I had reservations.

I walked to my closet and sorted the night’s outfit, then walked out the house and locked the door behind me.

I heard her laugh. It resonated throughout the streets. Whether it was something innate or unrelated, it was something.  

The ticking stopped.

The restaurant was of the highest class, rated five out of five by every critique it encountered. It was a rating well deserved. The ceilings weren't high, but reasonably low, maybe eight feet. The detail on the ceiling was unparalleled to any, with artwork of vibrant red and etched moldings of gold. It radiated authenticity, from its marble cut floors to its dim-lit, almost lunar, lighting.

“Ciao! avete alcuna riserva?”…

I turned to the voice; it was the receptionist. He was a small man, probably a head shorter than me, but his vivacity covered what his height lacked. His smile was luring and his speech was almost song-like, they stuck out like pieces of home that he'd never leave, despite their inconvenience. I looked at his hair, a dark brown marked by a whimsical grey, his forehead creased with age and unbegotten stress, his eyes cobbled in the lustful streets of Italy. Time.

“Vorresti fare uno?”

It wasn't after I changed my look from bland to quizzical that I was questioned in english rather than Italian.

S’cusa, do you hav-ah prenotazione?” he asked. It wasn't fully translated but it was enough.

“Yes I do… Sì sì, noom-ero seven,” Italian culture definitely isn't my niche, but it’s worth some measure of admiration. He gave a small nod of his head, as if he decided that I knew enough of his language to continue.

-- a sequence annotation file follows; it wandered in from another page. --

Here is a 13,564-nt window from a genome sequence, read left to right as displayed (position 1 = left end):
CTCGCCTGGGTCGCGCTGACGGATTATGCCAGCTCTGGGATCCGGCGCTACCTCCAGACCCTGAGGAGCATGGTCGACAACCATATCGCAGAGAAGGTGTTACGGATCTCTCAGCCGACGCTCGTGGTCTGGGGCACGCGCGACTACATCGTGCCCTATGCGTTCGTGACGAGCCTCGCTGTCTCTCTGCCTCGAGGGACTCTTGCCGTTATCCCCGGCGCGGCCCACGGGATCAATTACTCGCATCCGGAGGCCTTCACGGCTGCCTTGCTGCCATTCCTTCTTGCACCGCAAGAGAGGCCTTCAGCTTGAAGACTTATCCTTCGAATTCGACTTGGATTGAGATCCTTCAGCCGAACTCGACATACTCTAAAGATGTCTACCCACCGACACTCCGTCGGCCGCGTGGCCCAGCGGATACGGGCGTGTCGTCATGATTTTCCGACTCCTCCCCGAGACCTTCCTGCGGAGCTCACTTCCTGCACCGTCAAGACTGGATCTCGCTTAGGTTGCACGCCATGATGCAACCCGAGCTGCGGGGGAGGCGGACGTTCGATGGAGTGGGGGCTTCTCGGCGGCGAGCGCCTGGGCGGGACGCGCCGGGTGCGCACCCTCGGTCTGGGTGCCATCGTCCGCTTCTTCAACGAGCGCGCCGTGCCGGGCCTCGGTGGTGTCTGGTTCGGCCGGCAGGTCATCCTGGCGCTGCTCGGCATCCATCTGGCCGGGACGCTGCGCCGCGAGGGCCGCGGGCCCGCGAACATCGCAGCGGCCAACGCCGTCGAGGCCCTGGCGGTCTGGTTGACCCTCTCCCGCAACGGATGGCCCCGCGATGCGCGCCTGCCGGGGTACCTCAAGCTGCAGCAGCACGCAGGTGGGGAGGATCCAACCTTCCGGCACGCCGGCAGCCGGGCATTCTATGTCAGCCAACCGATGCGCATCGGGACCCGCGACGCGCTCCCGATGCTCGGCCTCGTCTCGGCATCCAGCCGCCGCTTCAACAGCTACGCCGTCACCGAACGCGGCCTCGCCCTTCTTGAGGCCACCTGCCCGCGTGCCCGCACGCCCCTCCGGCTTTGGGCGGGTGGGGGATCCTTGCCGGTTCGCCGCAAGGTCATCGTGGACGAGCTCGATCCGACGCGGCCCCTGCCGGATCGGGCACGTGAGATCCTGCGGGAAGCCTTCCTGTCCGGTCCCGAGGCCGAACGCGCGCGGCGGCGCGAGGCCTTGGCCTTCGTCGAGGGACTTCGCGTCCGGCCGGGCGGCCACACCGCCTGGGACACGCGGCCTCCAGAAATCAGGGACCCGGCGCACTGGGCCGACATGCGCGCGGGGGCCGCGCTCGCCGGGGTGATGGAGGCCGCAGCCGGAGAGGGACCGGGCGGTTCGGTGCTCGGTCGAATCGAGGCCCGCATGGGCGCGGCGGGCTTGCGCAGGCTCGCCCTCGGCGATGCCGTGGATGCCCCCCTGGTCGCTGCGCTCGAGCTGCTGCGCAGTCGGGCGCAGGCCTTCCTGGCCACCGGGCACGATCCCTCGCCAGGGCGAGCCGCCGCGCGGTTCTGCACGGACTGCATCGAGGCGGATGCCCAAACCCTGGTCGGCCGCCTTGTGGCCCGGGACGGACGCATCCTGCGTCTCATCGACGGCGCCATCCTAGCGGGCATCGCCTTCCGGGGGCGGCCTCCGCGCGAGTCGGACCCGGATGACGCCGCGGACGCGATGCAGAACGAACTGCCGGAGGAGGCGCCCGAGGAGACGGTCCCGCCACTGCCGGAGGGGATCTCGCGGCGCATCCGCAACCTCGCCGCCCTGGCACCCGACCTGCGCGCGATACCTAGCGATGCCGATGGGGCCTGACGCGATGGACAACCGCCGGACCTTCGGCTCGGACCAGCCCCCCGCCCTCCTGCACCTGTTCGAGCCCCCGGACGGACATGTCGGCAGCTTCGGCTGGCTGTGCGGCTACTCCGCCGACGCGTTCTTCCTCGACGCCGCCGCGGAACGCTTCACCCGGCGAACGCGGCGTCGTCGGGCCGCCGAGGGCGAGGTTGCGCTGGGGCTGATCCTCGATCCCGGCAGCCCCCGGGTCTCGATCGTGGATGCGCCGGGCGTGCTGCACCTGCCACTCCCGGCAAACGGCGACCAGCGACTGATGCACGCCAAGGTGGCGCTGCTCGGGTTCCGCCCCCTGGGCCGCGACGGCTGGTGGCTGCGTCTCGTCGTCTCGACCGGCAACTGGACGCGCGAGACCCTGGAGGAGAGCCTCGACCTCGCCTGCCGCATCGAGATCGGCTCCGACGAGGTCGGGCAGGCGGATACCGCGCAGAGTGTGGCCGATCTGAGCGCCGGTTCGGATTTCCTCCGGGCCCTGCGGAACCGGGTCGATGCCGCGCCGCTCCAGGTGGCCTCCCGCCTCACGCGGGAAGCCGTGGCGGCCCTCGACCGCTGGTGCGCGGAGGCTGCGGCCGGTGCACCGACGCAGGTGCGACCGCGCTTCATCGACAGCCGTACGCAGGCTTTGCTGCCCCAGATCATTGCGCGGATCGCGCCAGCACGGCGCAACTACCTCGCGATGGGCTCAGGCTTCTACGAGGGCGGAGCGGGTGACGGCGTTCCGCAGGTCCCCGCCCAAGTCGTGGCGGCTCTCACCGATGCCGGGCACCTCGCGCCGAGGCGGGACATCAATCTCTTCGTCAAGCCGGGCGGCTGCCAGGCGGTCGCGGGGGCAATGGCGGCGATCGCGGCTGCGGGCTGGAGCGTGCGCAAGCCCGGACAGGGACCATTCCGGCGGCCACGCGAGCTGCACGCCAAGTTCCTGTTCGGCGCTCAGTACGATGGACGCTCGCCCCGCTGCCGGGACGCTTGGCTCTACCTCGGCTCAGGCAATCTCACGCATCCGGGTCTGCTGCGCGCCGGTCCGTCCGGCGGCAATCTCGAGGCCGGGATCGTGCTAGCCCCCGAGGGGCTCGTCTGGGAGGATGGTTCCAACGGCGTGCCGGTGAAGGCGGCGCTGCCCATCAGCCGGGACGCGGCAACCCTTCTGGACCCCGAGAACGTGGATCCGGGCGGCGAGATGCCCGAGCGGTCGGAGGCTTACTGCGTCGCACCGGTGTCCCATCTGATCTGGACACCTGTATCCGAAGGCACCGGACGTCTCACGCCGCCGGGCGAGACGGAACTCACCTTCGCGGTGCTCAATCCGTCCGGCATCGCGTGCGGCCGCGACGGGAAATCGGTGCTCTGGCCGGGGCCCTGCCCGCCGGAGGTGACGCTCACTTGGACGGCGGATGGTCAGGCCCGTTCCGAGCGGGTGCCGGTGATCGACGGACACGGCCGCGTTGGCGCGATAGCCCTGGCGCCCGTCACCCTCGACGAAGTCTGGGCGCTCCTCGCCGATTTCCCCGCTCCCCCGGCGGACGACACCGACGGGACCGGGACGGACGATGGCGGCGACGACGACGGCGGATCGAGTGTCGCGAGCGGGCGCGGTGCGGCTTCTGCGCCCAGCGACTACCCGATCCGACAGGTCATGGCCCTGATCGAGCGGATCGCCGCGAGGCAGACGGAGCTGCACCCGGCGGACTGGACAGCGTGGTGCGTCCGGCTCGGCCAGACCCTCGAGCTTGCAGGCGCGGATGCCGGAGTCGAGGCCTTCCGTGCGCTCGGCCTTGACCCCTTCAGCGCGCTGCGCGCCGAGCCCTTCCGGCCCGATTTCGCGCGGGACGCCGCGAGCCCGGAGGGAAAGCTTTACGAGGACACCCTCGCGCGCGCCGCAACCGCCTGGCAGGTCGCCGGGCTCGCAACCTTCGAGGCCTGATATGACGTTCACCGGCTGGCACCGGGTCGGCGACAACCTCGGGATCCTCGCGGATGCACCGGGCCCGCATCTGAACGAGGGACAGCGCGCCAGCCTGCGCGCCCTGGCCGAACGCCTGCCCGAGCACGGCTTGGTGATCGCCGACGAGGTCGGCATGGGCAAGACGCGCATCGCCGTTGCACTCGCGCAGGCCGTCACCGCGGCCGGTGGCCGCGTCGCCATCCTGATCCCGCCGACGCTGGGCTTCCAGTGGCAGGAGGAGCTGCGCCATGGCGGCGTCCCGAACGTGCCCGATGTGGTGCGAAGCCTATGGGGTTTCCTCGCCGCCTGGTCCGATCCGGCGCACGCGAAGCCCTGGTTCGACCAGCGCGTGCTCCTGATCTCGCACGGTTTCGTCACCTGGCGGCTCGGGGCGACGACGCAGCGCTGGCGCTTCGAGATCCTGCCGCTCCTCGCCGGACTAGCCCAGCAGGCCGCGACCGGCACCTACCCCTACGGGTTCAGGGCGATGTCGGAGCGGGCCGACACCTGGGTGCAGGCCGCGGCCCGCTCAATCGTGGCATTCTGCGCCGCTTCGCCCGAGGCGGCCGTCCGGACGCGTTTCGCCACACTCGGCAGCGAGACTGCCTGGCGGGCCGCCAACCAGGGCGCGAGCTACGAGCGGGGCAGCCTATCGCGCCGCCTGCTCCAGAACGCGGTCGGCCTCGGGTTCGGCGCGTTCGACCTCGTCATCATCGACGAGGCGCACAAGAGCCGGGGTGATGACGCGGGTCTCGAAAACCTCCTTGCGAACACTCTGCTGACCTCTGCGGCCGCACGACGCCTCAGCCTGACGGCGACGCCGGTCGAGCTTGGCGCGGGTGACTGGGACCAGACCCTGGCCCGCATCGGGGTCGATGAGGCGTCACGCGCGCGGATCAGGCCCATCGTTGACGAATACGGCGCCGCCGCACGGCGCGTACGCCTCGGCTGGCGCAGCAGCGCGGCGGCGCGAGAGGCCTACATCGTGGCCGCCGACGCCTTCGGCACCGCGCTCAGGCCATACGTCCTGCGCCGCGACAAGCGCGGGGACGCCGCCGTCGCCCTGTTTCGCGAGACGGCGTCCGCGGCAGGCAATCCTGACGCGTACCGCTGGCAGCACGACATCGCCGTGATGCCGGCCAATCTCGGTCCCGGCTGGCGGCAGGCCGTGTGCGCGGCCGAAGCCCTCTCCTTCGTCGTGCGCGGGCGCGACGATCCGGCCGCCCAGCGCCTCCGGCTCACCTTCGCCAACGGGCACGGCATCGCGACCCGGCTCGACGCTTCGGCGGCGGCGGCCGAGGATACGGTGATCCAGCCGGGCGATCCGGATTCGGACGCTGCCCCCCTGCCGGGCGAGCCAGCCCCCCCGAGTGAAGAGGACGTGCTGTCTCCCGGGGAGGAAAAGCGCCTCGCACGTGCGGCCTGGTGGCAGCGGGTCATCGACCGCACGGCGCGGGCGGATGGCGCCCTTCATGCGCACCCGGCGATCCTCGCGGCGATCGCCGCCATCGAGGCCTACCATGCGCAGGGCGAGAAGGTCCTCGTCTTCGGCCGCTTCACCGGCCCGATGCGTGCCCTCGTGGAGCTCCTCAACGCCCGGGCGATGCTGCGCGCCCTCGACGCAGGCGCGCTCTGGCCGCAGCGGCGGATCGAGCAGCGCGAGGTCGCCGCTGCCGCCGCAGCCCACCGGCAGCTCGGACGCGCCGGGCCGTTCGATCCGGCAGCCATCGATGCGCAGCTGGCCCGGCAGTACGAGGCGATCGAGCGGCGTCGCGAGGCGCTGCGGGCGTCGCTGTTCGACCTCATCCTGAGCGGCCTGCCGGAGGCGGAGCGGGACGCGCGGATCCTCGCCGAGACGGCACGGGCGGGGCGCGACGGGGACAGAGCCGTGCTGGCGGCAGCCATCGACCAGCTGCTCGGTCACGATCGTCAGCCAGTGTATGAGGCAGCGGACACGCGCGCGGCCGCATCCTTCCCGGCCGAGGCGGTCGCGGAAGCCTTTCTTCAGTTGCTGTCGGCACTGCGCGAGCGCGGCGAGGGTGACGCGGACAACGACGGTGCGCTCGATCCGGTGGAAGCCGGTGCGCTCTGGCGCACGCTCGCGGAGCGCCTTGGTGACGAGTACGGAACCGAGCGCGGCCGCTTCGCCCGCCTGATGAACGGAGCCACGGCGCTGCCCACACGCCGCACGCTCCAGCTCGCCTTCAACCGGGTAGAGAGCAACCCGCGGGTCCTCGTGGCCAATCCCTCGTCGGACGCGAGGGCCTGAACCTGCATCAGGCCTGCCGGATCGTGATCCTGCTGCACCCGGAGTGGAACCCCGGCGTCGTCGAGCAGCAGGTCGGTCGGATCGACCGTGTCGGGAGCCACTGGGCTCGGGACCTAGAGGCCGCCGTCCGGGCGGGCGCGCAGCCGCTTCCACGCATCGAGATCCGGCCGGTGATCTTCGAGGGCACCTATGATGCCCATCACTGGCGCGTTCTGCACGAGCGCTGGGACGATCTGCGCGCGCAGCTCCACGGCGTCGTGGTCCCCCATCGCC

I followed in envy.

There was someone already seated at the table. I pulled the cold metal of the seat and sat down across from her. Between us sat two glasses of wine, a dwarfish bouquet, and a single candle that contributed to the already dim room.

Ciao,” I greeted her with a smile, “how long have you been waiting?”

“Does it matter? You never were great with time. Drink please, please drink.”

And so I drank.

“I was never great with a lot of things, yet here I am, alive and well.”

That made her smile. She was a shade of something beautiful, but her gaze never let me forget that she was just as dangerous. She sipped her wine.

“If you were alive and well we wouldn't be here tonight. It’s been three days, why have you only come to me now?”

“I need to know whether she's lost or hurt or gone and I don't know who else to turn to.”

“The only one who's lost, is you. The only one who's hurt, is you. She is gone, at least you know that. Drink.”

And so I drank.

“The truth will never come from you. So drink, empty your glass.”

And so I emptied my glass,

And ran out the restaurant.

And ran home,

And ran passed the divorce papers.

And ran into the room,

And up to Soleil Levant,

And watched the sunrise.